What about the ones that say, I'm sorry but this doesn't fill our needs at this time. Or, This just didn't ring any bells for me. These are a bit tougher. You could read them to be personal. Okay, maybe they are. But do you know the person? Do they know you? Have you met them, and seen them in their underwear, or they you (now that's personal)? No? Well, then. They have not rejected you. They most likely have not read the work, either. How to deal with this one? Tape the slip to your dart board and throw darts at it. The sharp pointy kind. Rip the slip up into the smallest strips that you can.

Seriously though, forget it. Send out another proposal. Ha, they are missing out on some great work.

Now I come to the more personal ones. They are hand written and contain clues that they have read your work. The main character doesn't have enough depth. Jane reads like a stereotype I wish we could forget. Ughhhhh! I've crawled under my desk now and I am refusing to come out, even for a cookie. How could I write such garbage? I'm a horrible person. My writing sucks. I might as well be dead. I'll never write again…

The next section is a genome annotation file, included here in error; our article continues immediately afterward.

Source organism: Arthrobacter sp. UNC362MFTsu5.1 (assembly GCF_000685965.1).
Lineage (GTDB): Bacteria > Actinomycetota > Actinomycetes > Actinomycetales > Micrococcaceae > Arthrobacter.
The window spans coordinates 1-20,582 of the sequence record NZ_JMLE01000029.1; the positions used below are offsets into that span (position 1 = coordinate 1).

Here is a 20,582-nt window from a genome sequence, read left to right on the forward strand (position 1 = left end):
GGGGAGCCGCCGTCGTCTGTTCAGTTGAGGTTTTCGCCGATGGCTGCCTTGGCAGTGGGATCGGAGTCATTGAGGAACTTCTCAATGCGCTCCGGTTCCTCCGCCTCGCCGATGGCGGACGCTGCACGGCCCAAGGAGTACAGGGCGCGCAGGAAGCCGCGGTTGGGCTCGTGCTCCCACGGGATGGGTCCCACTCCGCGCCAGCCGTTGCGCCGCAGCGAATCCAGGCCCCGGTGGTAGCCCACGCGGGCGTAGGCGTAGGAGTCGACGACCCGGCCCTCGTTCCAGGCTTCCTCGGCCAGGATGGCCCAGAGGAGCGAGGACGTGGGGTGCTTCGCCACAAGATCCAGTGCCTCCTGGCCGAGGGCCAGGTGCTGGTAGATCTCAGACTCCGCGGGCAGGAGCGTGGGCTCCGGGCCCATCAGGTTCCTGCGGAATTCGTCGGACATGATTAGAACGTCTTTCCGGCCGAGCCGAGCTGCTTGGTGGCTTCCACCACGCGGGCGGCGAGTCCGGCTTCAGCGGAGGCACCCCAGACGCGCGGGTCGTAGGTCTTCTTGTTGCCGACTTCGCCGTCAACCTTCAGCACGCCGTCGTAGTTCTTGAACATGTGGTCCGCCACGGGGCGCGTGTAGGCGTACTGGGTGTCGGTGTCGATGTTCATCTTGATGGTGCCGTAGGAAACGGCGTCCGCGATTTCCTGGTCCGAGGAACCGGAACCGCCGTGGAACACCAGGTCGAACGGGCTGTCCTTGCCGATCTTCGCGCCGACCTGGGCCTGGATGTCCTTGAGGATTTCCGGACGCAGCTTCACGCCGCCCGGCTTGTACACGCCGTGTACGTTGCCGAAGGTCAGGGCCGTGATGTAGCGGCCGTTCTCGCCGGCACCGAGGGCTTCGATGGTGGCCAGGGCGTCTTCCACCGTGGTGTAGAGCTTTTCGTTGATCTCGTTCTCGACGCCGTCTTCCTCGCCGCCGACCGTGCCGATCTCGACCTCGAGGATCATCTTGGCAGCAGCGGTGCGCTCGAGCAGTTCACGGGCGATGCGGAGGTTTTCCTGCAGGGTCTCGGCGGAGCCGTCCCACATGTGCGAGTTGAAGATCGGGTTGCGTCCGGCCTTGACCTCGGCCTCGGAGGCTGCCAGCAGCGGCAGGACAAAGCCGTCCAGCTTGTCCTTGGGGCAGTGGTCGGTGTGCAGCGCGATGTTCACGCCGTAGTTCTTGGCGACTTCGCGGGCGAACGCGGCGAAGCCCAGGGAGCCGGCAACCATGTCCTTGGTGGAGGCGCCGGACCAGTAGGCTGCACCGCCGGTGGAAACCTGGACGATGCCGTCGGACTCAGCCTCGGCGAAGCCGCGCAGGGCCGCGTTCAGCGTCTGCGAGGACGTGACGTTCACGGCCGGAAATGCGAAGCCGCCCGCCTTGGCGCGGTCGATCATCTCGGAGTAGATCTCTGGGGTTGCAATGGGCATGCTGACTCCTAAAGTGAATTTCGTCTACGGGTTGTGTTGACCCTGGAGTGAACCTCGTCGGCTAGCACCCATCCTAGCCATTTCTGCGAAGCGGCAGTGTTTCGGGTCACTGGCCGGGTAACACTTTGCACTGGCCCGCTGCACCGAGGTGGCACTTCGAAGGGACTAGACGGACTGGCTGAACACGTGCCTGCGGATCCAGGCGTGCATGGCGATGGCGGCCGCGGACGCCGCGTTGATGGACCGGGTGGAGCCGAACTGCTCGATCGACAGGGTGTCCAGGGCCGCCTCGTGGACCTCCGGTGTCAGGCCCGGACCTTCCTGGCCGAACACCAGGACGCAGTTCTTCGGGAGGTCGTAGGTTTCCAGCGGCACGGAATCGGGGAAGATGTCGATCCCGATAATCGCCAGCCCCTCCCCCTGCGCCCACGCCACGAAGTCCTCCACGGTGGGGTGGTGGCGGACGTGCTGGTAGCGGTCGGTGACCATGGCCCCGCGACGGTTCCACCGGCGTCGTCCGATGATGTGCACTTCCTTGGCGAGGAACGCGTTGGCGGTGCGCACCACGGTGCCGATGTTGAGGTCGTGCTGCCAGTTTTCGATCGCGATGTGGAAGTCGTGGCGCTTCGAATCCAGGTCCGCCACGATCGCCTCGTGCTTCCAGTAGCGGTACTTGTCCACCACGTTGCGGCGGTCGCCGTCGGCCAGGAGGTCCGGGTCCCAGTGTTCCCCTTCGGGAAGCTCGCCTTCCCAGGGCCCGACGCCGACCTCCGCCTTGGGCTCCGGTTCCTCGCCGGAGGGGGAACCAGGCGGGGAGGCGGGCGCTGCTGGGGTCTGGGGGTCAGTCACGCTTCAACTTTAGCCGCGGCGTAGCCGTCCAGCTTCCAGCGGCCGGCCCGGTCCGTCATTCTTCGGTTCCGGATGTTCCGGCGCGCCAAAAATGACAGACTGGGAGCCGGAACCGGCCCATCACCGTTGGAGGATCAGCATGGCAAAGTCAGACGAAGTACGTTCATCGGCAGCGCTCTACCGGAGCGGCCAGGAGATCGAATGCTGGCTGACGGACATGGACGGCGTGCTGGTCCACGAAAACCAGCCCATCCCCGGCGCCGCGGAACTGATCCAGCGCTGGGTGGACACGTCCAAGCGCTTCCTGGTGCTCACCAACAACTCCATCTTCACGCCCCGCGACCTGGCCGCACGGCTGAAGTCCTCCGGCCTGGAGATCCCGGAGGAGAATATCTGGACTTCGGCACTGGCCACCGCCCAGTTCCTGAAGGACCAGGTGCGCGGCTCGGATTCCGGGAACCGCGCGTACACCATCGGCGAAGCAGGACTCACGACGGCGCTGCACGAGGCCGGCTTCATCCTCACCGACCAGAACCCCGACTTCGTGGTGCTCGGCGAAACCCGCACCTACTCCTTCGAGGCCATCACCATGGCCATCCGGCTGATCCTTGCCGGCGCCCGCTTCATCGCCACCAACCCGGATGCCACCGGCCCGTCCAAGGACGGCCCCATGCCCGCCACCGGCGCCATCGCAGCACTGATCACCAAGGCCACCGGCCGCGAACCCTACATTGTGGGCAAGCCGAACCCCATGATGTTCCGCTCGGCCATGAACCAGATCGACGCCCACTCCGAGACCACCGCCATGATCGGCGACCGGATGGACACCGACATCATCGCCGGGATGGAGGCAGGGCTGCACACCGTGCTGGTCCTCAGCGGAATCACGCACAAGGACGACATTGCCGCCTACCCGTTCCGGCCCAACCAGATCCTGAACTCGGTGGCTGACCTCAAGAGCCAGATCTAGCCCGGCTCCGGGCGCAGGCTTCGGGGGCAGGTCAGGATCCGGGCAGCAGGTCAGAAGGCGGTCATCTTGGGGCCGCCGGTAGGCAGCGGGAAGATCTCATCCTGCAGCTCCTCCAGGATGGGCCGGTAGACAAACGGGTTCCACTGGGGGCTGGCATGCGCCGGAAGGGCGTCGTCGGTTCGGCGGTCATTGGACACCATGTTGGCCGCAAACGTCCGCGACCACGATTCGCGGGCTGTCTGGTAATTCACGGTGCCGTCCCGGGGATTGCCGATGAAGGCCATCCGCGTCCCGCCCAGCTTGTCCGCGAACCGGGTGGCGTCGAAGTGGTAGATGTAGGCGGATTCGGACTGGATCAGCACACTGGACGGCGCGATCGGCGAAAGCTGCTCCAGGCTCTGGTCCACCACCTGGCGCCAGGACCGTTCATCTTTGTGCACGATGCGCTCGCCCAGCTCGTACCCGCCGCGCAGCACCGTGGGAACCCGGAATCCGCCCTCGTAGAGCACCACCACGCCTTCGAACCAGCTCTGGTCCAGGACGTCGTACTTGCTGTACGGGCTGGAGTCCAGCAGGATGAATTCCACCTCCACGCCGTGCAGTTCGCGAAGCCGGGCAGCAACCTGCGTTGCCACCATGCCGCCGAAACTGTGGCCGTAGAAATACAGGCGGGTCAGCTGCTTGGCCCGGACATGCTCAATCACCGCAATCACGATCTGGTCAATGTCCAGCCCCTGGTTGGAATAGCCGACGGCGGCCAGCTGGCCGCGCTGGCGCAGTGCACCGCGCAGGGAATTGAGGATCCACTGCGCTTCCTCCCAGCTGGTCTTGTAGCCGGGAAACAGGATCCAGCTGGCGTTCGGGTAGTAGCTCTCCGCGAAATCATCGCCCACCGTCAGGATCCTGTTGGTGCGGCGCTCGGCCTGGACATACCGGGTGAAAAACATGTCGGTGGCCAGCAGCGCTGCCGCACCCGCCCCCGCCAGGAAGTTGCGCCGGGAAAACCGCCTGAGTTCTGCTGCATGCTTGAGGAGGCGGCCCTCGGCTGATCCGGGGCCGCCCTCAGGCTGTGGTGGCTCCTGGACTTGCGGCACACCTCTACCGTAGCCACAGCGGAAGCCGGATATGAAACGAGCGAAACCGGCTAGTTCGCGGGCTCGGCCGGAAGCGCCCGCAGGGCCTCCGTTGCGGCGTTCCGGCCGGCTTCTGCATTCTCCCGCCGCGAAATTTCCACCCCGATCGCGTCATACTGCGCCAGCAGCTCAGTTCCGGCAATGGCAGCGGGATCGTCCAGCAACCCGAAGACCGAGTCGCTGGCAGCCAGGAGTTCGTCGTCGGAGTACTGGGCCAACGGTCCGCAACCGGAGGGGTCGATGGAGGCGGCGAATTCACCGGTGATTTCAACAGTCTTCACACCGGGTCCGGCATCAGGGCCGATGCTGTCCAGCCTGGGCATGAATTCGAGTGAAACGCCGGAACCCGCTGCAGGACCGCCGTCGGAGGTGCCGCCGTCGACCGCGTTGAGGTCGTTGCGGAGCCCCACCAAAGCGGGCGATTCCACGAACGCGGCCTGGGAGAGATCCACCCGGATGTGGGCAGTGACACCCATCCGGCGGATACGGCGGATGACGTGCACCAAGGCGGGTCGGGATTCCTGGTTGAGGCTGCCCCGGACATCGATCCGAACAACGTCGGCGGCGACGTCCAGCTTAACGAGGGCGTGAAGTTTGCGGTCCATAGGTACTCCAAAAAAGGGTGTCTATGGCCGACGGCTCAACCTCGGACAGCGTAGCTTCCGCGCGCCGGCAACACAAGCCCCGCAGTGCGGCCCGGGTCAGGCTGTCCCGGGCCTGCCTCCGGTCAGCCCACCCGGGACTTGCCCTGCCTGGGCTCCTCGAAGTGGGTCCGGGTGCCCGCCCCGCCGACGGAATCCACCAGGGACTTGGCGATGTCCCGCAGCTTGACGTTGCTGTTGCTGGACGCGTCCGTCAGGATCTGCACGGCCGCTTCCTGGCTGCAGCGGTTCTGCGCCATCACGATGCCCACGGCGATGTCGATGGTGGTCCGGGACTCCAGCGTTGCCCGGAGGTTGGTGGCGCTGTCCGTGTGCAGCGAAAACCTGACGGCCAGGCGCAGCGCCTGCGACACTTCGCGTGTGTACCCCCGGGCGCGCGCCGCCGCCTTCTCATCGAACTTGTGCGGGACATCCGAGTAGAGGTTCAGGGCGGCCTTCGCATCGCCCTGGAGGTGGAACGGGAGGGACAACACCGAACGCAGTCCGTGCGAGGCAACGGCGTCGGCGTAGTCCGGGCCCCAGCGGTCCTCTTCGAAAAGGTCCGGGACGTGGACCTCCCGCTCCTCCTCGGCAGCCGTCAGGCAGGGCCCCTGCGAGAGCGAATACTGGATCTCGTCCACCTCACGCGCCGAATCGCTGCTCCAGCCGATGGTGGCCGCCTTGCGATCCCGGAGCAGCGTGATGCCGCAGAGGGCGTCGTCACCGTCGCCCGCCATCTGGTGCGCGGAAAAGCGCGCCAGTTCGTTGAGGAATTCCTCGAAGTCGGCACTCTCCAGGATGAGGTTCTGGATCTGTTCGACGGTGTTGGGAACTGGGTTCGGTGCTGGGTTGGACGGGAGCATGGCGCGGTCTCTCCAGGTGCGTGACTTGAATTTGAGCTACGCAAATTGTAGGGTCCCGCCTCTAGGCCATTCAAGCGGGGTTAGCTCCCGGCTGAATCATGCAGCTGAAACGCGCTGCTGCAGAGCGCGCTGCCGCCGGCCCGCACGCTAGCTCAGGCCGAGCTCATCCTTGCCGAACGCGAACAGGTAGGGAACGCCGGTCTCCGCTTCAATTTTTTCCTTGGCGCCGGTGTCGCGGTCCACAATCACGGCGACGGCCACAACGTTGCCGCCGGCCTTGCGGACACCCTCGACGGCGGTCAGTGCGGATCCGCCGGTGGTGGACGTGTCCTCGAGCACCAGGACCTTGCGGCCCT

Okay. Does everyone like your favorite jeans? Mine have holes in all the wrong places. I also rarely wear a bra - a fact not lost on some people (in the negative fashion). I drive too fast. I eat too much. I see nothing wrong with sex-ed for our youth. I have reddish hair (some people hate the color). I don't go out much to party (many people I know think I should). I write mostly fiction and people think I should write non-fiction. I have a mean temper. People don't like that much.